Student and former policy officer with the National Congress of Australia's First Peoples, Max Edwards, speaks out about what survival means to her as part of NITV's #StoriesOfSurvival series.
Max Edwards

22 Jan 2016 - 12:52 PM  UPDATED 25 Jan 2016 - 12:02 PM

In the lead up to and on Survival Day, NITV is sharing Stories of Survival. We want to hear your stories too. Get involved in the conversation by using the hashtag #StoriesOfSurvival across social media, and your stories will appear our Survival Day feed on the NITV homepage -


I associate that word with Australia Day and resilience because if you’re surviving then obviously you’ve overcome adversity. I tend to prefer the term Survival Day rather than Invasion Day as it puts our peoples at the forefront of the conversation and I think that is something that tends to get overlooked by a lot of other people and sometimes our own people can forget all the things we’ve been through, that we’ve come out of.

Using that term Survival Day acknowledges that we’ve dealt with some horrific stuff and we’re still here.

Survival for me

Colonisation is an ongoing process, it’s not a one-off event that happened in 1788. There are still colonial presences: our language systems aren’t recognised, our legal systems are not recognised or if they are in terms of native title they’ve been bastardised into something else.

I am fortunate to come from a strong line of political activists and so when I think about my own individual survival it is intrinsically tied to the fact that the opportunities that I have today only ever come about from everyone who has been before me.

All the sacrifices they have made to get us where we are today. I think if I don’t live the best life that I can, if I don’t conduct my behaviour in a that’s that becoming of a proud Wiradjuri woman, I’m doing a disservice and a dishonour to all the sacrifices that they’ve made.

Representation and Identity

I think there is a massive assimilating push  especially from mainstream Australia. There’s an expectation that we’ll discard our identities as Aboriginal and Torres Strait Islander people and mirror the white picket fence and that’s what success looks like. That’s not the case, so part of the chipping away at that mindset is recognising the strength and the resilience of our people, that we have the right to exist as distinct peoples.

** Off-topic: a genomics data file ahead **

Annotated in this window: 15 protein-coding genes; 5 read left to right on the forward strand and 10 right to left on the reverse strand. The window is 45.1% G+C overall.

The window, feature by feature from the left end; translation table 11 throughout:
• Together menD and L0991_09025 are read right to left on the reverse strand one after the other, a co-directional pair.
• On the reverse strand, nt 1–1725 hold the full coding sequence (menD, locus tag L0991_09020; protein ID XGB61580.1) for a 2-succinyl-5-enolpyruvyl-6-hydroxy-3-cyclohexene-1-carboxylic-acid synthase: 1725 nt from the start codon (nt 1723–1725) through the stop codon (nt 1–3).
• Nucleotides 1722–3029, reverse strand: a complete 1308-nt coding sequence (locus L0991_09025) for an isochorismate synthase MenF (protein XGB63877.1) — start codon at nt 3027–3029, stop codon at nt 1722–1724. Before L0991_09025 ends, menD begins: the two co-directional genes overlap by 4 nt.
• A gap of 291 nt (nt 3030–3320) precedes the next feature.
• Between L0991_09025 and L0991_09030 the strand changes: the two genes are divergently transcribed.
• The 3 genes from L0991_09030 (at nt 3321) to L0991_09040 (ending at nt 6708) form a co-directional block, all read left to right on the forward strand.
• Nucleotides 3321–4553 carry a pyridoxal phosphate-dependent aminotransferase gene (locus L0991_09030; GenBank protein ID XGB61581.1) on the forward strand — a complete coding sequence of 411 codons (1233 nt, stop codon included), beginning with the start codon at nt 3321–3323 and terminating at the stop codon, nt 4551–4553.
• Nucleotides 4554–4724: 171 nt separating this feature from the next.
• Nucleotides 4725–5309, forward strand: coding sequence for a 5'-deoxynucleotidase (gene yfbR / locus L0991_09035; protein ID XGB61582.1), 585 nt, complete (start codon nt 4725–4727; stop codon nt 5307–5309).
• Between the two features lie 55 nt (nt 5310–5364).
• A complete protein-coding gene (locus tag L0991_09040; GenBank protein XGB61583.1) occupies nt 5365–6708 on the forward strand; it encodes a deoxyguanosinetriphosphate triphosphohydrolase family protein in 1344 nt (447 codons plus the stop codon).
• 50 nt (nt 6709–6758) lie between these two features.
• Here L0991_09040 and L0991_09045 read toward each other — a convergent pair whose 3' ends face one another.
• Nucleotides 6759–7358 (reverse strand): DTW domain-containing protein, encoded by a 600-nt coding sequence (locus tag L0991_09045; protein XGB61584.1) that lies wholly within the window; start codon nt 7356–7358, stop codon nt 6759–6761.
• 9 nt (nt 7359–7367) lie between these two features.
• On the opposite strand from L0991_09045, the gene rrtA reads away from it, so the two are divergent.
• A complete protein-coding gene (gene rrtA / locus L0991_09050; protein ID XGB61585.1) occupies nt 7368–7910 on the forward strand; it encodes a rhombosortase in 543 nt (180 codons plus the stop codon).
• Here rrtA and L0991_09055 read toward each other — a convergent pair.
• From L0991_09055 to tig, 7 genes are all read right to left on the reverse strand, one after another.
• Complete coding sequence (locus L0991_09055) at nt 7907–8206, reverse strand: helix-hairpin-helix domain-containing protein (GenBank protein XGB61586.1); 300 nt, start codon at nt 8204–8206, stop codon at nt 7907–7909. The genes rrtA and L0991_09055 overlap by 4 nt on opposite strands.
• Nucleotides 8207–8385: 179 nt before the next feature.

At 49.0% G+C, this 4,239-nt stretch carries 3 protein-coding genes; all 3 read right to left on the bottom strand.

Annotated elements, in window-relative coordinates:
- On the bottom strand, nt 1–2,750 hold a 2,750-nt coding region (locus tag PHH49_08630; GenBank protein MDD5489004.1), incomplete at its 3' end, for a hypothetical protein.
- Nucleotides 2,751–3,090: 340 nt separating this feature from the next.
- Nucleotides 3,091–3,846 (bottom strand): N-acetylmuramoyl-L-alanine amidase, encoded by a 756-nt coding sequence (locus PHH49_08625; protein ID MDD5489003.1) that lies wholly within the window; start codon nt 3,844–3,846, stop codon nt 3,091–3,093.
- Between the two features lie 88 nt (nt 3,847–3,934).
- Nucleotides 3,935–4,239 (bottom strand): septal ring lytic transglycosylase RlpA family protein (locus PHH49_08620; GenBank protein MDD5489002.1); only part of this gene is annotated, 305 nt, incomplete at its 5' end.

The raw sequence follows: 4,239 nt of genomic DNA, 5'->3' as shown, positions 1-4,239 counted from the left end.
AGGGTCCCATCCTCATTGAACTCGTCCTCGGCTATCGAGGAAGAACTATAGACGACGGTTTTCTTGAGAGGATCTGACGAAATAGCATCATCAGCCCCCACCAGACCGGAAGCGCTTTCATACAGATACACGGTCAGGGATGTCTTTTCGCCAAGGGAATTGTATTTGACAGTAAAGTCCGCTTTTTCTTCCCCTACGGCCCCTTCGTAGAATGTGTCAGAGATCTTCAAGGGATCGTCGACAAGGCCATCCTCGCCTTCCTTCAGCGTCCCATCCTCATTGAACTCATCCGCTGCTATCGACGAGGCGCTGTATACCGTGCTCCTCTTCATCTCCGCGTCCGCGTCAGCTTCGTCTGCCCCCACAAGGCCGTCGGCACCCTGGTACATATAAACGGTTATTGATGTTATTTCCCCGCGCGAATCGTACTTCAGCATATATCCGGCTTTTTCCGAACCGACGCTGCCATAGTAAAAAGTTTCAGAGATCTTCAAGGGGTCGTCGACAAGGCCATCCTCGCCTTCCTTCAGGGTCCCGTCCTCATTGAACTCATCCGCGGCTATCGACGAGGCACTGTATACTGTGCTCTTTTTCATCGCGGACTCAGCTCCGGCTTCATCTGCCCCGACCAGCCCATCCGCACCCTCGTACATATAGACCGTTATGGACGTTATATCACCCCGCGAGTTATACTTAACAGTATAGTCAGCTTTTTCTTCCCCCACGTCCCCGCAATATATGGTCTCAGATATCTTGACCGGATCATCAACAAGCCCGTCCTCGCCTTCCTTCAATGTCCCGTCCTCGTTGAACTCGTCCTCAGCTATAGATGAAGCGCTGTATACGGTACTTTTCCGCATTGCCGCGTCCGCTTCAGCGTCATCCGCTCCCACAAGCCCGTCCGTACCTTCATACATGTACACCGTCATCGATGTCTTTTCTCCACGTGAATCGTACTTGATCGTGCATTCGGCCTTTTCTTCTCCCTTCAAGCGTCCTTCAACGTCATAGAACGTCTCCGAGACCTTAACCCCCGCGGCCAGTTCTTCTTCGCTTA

Recognition of Survival Day

We have a massively long way to go and I think a lot of that is based on misinformation and ignorance.

You commonly hear ‘get over it’ and I don’t think people actually understand what they are telling people to get over is and what that means.

I think part of how to move forward is to start educating people about massacres, about genocide, about forced removals, and also about the freedom fighters, the strong women and men who set up all these organisations that still serve our people and work towards ensuring our people thrive. It’s about acknowledging all of that and giving people a correct understanding of who we are as Aboriginal and Torres Strait Islander peoples.

I think we are nowhere near doing that at the moment. I think Aboriginal people exist in mainstream Australia’s imagination as these ‘scary natives’ that they hear about on the news, so I think representations and our own voices should be front and centre and once that gets into the conversation they’ll understand, more so, that Australia needs to change and why we call it Invasion Day and Survival Day.

My work

At present I’m a student living in Aotearoa, New Zealand but before that I was a policy officer.

I liked policy because I felt policy was the tension point between community aspirations and values and government obligations and legal restraints and the majority of policy officers in Aboriginal Affairs are non-Aboriginal.

I am sure that they are amazing and qualified individuals but at the end of the day, they will not have to deal with the consequences of policies if they don’t work out. 

Policy for me is an area that I think we need more Aboriginal and Torres Strait Islander people in because we are part of the communities that will be impacted by those policies. Working in that environment and acknowledging that it’s not an intellectual exercise, I think that keeping that in my mind is how I can most contribute to the success of Aboriginal people.